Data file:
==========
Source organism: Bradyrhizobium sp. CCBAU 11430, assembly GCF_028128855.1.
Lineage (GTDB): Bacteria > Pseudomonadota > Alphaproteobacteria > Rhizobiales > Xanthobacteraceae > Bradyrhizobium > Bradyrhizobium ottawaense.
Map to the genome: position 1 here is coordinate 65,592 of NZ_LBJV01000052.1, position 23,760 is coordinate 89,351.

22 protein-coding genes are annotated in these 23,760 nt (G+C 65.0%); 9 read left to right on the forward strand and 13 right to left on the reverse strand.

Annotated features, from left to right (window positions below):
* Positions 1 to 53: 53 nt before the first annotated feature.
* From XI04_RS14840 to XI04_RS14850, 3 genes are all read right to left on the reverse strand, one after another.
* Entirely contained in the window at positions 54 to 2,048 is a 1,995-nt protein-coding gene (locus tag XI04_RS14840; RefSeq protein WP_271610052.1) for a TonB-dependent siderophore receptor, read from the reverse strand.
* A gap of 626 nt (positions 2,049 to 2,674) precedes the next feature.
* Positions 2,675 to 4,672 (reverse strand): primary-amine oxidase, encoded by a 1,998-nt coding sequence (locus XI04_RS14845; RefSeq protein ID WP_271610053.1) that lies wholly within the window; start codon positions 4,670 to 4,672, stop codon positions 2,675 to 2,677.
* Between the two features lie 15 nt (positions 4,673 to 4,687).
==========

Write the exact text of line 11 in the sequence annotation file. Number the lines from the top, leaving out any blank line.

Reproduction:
* Between the two features lie 15 nt (positions 4,673 to 4,687).